You have more options than prescriptions
By Deborah Jeanne Sergeant
If taking medication is not your ideal only means of addressing psoriasis or you would like more tools to reduce flare-ups, you have more options than prescriptions.
Tips from Emily Gottstein, physician assistant, Orchard Park Dermatology, Orchard Park:
• “Moisturizing is always important, especially using fragrance-free moisturizers. There are creams and there are lotions. Creams tend to be a little thicker and they provide a better barrier to the skin than lotion, which is thinner.
• “Not smoking can help manage psoriasis.
• “Psoriasis is an inflammatory condition. Decreasing weight can help.
• “Sometimes some short sun exposure can help psoriasis. It’s a delicate balance because you don’t want a lot of unprotected exposure. Try 10 minutes of indirect exposure two to three times per week.”
Physician Francisco Tausk, professor of dermatology, allergy, immunology and rheumatology at University of Rochester School of Medicine:
• “The National Psoriasis Foundation supports the Mediterranean diet. The only study that had controls was one in Iran where they looked at a vegan diet with low sodium. They saw patients’ psoriasis improve in a month with low calorie, low carb, plant-based eating. These diets are a little difficult to follow in that they are strict. They are anti-inflammatory as there are antioxidants in vegetables and fruits. There’s not been too much scientific work done on the effect of diet.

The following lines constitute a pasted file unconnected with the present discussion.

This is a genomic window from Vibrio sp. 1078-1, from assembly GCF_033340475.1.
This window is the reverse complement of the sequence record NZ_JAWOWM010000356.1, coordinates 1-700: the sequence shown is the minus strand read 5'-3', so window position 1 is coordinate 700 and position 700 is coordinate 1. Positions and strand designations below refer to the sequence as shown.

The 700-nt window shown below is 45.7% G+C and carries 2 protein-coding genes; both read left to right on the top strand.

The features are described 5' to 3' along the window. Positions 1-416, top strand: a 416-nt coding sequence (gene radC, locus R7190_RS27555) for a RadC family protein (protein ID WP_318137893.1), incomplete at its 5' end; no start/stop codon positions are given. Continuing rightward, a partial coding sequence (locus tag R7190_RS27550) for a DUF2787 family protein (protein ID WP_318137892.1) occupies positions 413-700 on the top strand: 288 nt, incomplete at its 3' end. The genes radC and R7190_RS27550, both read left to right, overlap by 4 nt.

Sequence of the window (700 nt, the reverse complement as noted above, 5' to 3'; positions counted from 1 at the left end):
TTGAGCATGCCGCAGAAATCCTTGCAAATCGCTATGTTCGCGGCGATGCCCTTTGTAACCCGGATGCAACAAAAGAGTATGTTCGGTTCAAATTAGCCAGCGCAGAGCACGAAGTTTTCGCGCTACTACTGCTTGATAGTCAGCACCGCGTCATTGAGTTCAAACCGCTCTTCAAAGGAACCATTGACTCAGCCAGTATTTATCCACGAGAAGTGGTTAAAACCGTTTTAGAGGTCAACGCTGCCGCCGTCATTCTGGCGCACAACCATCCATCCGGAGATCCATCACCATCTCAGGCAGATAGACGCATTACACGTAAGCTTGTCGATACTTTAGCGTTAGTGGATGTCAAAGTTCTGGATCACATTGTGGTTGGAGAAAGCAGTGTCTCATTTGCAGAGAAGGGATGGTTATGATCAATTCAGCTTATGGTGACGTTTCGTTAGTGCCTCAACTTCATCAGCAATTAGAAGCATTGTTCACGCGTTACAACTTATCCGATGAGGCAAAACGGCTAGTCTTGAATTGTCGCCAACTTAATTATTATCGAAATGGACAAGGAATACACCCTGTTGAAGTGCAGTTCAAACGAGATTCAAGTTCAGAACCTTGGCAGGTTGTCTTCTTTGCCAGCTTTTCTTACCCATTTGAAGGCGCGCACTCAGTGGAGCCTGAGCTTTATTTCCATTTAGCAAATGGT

• “If you lose weight, you respond much better to the biologic—medication. By far, patients will improve overall. Fat tissue produces a lot of inflammatory issues. A lot of mediators, molecules involved in producing psoriasis, are the same as those made by fat tissues. If you have a lot of waist circumference fat, it makes sense your psoriasis will be worse.
• “Mindfulness meditation has been shown to help psoriasis. It became extremely popular in the US. It helps patients deal with the stress and it leads them into the path of meditation. Stress makes most patients with psoriasis worse. Addressing that is important. With depression, the brain releases inflammatory markers. It’s a vicious cycle. Psychotherapy and anti-depressants are of importance. Exercise is also important in the same vein as depression and meditation. Yoga can help.
• “I do recommend to patients certain supplements, including turmeric. Studies show it reduces psoriasis. For others, there are not that many control trials, but I recommend certain supplements as anti-inflammatories, like vitamin D. Everyone here has very low vitamin D levels. Resveratrol is an extract from grapes that is a strong antioxidant that protects against inflammation. I tell patients to take omega-3 fatty acids. I prefer they take them not from fish but algae. If you go with fish, buy wild caught fish, not farmed. The wild caught salmon feeds itself on plankton that has the omega-3. To get the right oils, you need salmon that were feeding off the algae that contain the oils. Since it’s very expensive, I tell patients to buy plant-based omega-3 oils. Some studies have been for it and some are against it. But there are more for consuming the oil. I also tell patients to try sulforaphane supplements. It turns on your natural antioxidants in your own cells.”